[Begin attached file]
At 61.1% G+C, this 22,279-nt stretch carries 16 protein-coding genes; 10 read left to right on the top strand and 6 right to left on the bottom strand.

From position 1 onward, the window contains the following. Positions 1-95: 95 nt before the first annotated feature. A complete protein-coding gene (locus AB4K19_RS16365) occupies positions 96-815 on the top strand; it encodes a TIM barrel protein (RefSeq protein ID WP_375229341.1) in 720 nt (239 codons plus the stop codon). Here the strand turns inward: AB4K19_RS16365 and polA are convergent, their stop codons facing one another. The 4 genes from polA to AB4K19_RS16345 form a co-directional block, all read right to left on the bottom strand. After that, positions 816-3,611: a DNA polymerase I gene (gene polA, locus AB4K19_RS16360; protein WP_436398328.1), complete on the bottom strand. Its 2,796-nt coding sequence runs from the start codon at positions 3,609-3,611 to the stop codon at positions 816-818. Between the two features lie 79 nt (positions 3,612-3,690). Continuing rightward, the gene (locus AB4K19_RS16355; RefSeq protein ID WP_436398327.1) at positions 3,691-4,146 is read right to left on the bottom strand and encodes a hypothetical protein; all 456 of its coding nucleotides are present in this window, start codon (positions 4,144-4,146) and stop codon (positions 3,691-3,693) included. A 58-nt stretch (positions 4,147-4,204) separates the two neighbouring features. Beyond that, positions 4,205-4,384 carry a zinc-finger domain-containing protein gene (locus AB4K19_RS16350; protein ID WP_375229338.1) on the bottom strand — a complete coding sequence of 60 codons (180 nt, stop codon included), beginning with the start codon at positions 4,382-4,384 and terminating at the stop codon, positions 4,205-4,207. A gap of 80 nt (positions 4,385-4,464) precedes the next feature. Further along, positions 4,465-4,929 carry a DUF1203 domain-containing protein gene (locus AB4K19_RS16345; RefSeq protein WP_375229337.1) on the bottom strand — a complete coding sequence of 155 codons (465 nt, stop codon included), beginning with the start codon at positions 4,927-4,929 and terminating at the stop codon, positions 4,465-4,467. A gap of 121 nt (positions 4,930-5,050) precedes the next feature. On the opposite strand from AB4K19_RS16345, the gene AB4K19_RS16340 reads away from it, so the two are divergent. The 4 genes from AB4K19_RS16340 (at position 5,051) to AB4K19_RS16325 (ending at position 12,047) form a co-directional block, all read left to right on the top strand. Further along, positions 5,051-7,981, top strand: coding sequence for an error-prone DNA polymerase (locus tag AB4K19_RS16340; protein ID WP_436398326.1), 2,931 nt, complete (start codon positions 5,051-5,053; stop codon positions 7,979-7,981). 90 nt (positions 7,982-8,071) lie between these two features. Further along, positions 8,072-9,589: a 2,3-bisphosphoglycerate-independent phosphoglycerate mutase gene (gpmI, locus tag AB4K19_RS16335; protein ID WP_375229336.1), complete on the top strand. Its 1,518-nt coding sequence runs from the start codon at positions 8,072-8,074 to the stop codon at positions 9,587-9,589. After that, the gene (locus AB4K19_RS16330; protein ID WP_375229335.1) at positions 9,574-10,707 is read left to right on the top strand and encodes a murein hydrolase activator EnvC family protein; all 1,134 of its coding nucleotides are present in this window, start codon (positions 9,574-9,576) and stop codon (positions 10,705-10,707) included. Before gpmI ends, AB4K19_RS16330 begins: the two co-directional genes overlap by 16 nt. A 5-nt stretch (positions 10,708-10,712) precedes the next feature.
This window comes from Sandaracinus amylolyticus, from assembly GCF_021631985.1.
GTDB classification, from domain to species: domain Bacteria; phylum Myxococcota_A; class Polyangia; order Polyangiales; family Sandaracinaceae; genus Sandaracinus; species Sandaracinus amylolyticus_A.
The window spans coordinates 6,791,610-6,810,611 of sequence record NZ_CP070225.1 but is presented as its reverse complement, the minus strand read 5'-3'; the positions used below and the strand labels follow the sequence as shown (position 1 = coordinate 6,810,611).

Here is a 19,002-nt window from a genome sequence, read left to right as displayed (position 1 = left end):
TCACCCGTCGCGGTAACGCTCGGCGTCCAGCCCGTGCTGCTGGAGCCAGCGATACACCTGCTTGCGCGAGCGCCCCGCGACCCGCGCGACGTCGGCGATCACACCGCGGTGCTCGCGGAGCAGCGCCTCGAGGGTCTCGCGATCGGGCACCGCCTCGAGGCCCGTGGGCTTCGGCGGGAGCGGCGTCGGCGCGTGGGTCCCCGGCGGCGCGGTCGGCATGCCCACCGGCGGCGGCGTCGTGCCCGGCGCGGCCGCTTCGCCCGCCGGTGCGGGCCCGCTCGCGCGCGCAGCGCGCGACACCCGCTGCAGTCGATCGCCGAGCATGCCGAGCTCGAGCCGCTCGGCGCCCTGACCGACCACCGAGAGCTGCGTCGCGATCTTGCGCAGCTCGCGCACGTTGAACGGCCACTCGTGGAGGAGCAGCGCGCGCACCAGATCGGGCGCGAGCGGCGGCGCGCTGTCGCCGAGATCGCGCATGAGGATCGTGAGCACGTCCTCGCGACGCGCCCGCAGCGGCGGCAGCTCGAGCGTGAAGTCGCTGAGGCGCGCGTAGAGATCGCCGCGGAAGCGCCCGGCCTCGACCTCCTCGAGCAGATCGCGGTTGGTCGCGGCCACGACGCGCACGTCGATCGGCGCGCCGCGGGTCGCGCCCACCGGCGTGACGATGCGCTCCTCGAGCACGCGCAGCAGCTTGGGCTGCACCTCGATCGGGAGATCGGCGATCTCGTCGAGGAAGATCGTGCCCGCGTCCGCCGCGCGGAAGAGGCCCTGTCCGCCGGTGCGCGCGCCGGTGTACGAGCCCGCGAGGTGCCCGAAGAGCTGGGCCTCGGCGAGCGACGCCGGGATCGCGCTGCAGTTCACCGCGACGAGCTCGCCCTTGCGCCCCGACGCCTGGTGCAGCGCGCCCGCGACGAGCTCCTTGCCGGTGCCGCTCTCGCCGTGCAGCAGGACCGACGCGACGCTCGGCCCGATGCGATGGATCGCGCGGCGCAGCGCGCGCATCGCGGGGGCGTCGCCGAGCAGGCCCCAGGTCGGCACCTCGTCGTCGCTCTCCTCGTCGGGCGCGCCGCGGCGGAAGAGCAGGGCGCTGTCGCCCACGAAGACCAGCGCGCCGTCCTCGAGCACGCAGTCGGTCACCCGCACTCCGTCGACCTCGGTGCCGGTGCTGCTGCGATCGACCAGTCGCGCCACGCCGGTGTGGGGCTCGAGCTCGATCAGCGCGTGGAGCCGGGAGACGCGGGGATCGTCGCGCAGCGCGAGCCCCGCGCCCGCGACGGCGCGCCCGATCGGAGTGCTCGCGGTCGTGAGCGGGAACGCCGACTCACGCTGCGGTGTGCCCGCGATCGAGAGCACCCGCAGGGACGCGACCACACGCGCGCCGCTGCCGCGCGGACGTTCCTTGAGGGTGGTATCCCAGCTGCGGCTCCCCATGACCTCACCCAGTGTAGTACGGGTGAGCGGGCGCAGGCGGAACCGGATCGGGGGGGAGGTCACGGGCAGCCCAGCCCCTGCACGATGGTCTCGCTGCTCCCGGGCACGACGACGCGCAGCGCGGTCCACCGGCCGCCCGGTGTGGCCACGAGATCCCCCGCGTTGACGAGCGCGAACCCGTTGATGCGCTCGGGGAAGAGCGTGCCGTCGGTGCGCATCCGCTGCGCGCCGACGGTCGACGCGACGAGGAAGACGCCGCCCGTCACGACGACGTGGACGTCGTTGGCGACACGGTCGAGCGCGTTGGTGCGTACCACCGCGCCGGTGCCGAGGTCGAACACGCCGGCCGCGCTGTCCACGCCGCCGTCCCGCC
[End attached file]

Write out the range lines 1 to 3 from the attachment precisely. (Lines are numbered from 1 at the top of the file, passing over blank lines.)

At 61.1% G+C, this 22,279-nt stretch carries 16 protein-coding genes; 10 read left to right on the top strand and 6 right to left on the bottom strand.

From position 1 onward, the window contains the following. Positions 1-95: 95 nt before the first annotated feature. A complete protein-coding gene (locus AB4K19_RS16365) occupies positions 96-815 on the top strand; it encodes a TIM barrel protein (RefSeq protein ID WP_375229341.1) in 720 nt (239 codons plus the stop codon). Here the strand turns inward: AB4K19_RS16365 and polA are convergent, their stop codons facing one another. The 4 genes from polA to AB4K19_RS16345 form a co-directional block, all read right to left on the bottom strand. After that, positions 816-3,611: a DNA polymerase I gene (gene polA, locus AB4K19_RS16360; protein WP_436398328.1), complete on the bottom strand. Its 2,796-nt coding sequence runs from the start codon at positions 3,609-3,611 to the stop codon at positions 816-818. Between the two features lie 79 nt (positions 3,612-3,690). Continuing rightward, the gene (locus AB4K19_RS16355; RefSeq protein ID WP_436398327.1) at positions 3,691-4,146 is read right to left on the bottom strand and encodes a hypothetical protein; all 456 of its coding nucleotides are present in this window, start codon (positions 4,144-4,146) and stop codon (positions 3,691-3,693) included. A 58-nt stretch (positions 4,147-4,204) separates the two neighbouring features. Beyond that, positions 4,205-4,384 carry a zinc-finger domain-containing protein gene (locus AB4K19_RS16350; protein ID WP_375229338.1) on the bottom strand — a complete coding sequence of 60 codons (180 nt, stop codon included), beginning with the start codon at positions 4,382-4,384 and terminating at the stop codon, positions 4,205-4,207. A gap of 80 nt (positions 4,385-4,464) precedes the next feature. Further along, positions 4,465-4,929 carry a DUF1203 domain-containing protein gene (locus AB4K19_RS16345; RefSeq protein WP_375229337.1) on the bottom strand — a complete coding sequence of 155 codons (465 nt, stop codon included), beginning with the start codon at positions 4,927-4,929 and terminating at the stop codon, positions 4,465-4,467. A gap of 121 nt (positions 4,930-5,050) precedes the next feature. On the opposite strand from AB4K19_RS16345, the gene AB4K19_RS16340 reads away from it, so the two are divergent. The 4 genes from AB4K19_RS16340 (at position 5,051) to AB4K19_RS16325 (ending at position 12,047) form a co-directional block, all read left to right on the top strand. Further along, positions 5,051-7,981, top strand: coding sequence for an error-prone DNA polymerase (locus tag AB4K19_RS16340; protein ID WP_436398326.1), 2,931 nt, complete (start codon positions 5,051-5,053; stop codon positions 7,979-7,981). 90 nt (positions 7,982-8,071) lie between these two features. Further along, positions 8,072-9,589: a 2,3-bisphosphoglycerate-independent phosphoglycerate mutase gene (gpmI, locus tag AB4K19_RS16335; protein ID WP_375229336.1), complete on the top strand. Its 1,518-nt coding sequence runs from the start codon at positions 8,072-8,074 to the stop codon at positions 9,587-9,589. After that, the gene (locus AB4K19_RS16330; protein ID WP_375229335.1) at positions 9,574-10,707 is read left to right on the top strand and encodes a murein hydrolase activator EnvC family protein; all 1,134 of its coding nucleotides are present in this window, start codon (positions 9,574-9,576) and stop codon (positions 10,705-10,707) included. Before gpmI ends, AB4K19_RS16330 begins: the two co-directional genes overlap by 16 nt. A 5-nt stretch (positions 10,708-10,712) precedes the next feature.
This window comes from Sandaracinus amylolyticus, from assembly GCF_021631985.1.